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TOP 500 REVIEWERVINE VOICEon March 17, 2013
Even though I'm now in my 30s, I was adopted at birth, and while that was never a secret in my household, this book became the gold standard on explaining what adoption actually meant. I can still remember the day my mom, now long deceased, bought it for us to read together. Even some of the illustrations--like shopping at the baby store--still stand out vividly in my memory, though I don't think I've seen a copy in at least 20 years.

I even took this to school and shared it with several classes when I was young, most of whom were filled with kids who had never even known such a thing as adoption existed. This was a frequent bedtime read in our household, starting when I was 4 or 5, and was a staple on my bookshelf for most of my life.

It really did explain, and probably set the standard, for what being adopted really meant. It made me special and and not at all weird. It also helped me answer all those "real" parents questions, every adoptee knows they get. (These ARE my real parents. Do you mean my biological parents?)

This book meant a lot to me growing up, and when one of my husband's best friends adopted a child, I passed this on to them to share with her when she was old enough.

The message, humor and a hint of '70s cheesiness make this an adoption classic, but the message it sends -- you were wanted, very much -- is as relevant, true and timeless today as it was when it was first published.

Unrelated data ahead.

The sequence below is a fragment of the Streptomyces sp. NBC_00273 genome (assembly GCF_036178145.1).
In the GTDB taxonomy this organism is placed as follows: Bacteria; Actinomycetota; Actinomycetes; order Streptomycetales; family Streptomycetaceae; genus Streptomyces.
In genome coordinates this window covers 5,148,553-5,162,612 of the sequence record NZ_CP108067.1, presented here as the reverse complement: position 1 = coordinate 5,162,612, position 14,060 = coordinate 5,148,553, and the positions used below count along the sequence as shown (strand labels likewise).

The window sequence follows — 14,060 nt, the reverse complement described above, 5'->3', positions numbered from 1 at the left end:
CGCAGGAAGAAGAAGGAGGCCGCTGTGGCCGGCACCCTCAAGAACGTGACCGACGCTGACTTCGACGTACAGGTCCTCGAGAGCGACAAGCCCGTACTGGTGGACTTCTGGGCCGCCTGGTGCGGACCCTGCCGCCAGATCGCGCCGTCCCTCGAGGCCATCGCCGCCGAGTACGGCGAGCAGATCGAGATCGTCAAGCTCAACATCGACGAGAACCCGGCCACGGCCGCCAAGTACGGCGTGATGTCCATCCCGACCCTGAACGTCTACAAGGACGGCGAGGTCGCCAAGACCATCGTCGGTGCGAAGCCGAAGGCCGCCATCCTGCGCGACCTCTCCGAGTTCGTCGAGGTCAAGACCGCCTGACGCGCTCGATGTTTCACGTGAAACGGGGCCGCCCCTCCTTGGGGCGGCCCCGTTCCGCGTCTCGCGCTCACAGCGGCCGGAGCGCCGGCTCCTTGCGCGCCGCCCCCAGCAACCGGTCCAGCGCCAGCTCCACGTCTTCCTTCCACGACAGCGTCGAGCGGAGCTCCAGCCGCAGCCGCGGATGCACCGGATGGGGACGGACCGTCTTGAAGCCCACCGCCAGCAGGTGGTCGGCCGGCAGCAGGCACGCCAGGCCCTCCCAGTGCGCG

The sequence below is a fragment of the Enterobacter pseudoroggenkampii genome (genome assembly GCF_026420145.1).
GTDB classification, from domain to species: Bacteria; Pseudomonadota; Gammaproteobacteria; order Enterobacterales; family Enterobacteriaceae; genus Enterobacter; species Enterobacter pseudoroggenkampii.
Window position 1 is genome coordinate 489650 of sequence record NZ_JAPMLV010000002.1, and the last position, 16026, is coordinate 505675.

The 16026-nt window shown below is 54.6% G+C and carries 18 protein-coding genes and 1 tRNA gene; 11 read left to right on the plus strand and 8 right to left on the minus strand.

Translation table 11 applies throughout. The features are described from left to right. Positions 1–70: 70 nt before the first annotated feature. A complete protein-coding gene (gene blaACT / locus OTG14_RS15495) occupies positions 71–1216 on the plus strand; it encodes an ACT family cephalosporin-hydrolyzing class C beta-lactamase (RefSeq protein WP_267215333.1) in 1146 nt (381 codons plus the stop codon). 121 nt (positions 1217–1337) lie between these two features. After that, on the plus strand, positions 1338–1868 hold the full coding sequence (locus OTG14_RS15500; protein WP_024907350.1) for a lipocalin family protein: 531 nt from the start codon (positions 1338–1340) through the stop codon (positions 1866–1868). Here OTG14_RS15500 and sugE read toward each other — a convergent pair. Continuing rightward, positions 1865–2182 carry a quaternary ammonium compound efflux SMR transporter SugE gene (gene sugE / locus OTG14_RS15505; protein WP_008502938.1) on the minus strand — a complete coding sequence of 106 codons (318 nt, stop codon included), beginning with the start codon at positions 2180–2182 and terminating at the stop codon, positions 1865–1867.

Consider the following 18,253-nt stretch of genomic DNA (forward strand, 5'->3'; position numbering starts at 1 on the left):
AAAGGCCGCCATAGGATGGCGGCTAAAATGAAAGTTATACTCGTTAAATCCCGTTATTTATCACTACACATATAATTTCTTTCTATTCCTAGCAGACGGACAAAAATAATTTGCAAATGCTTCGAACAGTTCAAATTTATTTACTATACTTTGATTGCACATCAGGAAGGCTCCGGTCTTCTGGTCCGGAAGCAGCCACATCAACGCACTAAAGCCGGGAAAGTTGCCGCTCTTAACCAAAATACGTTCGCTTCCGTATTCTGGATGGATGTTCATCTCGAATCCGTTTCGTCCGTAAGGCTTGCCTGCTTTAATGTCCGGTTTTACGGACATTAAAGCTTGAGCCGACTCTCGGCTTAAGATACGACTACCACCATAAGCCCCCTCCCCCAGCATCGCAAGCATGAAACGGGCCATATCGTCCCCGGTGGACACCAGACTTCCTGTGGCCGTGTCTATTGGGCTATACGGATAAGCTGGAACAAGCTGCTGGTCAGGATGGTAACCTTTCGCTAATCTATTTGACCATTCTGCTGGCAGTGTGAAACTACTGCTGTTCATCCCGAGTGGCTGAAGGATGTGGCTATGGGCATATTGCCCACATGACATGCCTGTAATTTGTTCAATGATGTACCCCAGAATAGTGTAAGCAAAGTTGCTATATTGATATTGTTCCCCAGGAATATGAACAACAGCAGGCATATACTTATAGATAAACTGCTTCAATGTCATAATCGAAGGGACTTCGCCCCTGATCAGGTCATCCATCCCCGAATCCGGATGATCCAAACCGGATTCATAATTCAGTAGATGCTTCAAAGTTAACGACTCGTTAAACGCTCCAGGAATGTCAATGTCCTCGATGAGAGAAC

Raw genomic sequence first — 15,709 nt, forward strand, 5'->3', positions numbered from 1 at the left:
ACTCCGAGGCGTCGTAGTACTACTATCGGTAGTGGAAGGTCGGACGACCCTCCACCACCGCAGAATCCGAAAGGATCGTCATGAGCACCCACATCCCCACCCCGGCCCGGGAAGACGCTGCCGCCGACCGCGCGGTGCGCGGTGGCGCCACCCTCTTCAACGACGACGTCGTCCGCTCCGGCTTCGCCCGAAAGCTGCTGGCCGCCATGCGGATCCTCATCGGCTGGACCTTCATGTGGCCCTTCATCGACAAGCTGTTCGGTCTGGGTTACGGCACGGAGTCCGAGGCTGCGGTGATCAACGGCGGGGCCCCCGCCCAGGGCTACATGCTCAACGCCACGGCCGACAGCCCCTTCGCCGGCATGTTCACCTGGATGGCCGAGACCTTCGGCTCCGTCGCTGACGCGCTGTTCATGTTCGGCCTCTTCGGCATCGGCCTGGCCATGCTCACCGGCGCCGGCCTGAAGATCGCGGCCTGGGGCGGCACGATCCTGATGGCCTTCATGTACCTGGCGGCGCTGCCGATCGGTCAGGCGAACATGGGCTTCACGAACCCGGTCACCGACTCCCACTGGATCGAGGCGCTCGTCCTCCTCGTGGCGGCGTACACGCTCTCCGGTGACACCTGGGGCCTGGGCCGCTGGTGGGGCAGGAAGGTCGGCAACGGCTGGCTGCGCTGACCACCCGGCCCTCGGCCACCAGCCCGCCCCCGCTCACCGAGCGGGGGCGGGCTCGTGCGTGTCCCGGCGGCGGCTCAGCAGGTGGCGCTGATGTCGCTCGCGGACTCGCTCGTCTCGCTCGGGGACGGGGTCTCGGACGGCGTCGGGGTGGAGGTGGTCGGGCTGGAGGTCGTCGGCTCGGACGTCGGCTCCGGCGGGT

A classic of the genre. Sweet and simple. Perfect for adoptees of any age.
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on December 13, 1998
Carole Livingston WHY WAS I ADOPTED?; Carol Publishing Co.; N.J.; 1996. This unique book's introduction starts the readers with whom we are not ( neither a gorilla nor a puppy. . .). This helps us explain who we are (humans) and what we are (unique people). As the adopted character in the book asks the reader(s) questions about their role in human relationships, the reader begins to have an idea that being a unique human is great and being a unique human who is adopted is very special. "An `adoptive parent" is a special kind of person." This book can do a great job at making an adopted child feel very special with great reasons of why children are adopted and how they are adopted. As well, it shares to the reader (the adopted child) that though he or she is special, he or she does not receive special treatments. The adopted child has to go to bed at a certain time, has to eat his or her carrots, and neither Mom nor Dad will not ignore ignore negetive behavior. This book is great for introducing an adopted child into a family, to a child who might feel embarrassed or ashamed about using the "adopted" when describing the self, to an elementary classroom with children who aren't too familiar with adoption or for whatever great reason YOU may have.